Chapter 8. Can one Predict Outcome of Medical Coma?

  1. Ruth Porter and
  2. David W. Fitzsimons
  1. Fred Plum and
  2. John J. Caronna

Published Online: 30 MAY 2008

DOI: 10.1002/9780470720165.ch8

Ciba Foundation Symposium 34 - Outcome of Severe Damage to the Central Nervous System

Ciba Foundation Symposium 34 - Outcome of Severe Damage to the Central Nervous System

How to Cite

Plum, F. and Caronna, J. J. (1975) Can one Predict Outcome of Medical Coma?, in Ciba Foundation Symposium 34 - Outcome of Severe Damage to the Central Nervous System (eds R. Porter and D. W. Fitzsimons), John Wiley & Sons, Ltd., Chichester, UK. doi: 10.1002/9780470720165.ch8

Author Information

  1. Department of Neurology, The New York Hospital-Cornell Medical Center, New York

Publication History

  1. Published Online: 30 MAY 2008
  2. Published Print: 1 JAN 1975

ISBN Information

Print ISBN: 9789021940380

Online ISBN: 9780470720165

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Keywords:

  • motor response;
  • central nervous system;
  • medical coma;
  • medical care;
  • suicides

Summary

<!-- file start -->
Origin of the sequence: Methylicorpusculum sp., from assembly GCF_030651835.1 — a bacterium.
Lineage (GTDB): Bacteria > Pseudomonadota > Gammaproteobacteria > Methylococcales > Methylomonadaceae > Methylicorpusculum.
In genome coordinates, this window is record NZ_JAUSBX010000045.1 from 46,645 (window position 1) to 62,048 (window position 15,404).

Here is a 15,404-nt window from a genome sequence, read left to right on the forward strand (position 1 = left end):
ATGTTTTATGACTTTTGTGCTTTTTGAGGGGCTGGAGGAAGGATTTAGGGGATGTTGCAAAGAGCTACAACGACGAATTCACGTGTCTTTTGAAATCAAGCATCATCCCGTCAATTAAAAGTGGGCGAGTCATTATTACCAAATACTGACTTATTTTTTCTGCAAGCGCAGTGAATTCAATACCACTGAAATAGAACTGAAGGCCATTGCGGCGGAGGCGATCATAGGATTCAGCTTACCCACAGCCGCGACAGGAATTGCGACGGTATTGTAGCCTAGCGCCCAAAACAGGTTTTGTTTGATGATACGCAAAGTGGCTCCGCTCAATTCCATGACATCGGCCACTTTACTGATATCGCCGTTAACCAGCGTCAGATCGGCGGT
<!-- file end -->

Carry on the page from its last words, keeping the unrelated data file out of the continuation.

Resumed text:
The combined evaluation of the motor response to stimulation and the oculovestibular (OV) reflex gives useful indicants to the outcome of medical coma. We examined 48 patients during the first 12 h and at 24 h after the onset of medical coma. We excluded patients who had ingested drugs or who had hypothermia. Motor responses to a noxious stimulus were scored on a 6 ‘best’ and 1 ‘worst’ scale, and the presence or absence of oculovestibular responses to icewater irrigations was recorded. Subjects were divided by outcome at three months into three groups: death or persistent vegetative state, severe disability, and moderate disability or good recovery. On the basis of the present series it was often possible to distinguish among the outcomes at or before 24 h. The patient's age and the presence or absence of pupillary responses, spontaneous eye movements and oculocephalic responses were not predictive of outcome, nor were the respiratory pattern, blood gases, blood pressure, heart rate and temperature. A minimal motor score and an absence of oculovestibular responses at 12 h always were associated with death. With higher motor scores, the absence of oculovestibular responses at either 12 or 24 h implied an outcome no better than severe disability. The results of the present study imply that early bedside assessments can yield accurate predictive information in medical coma.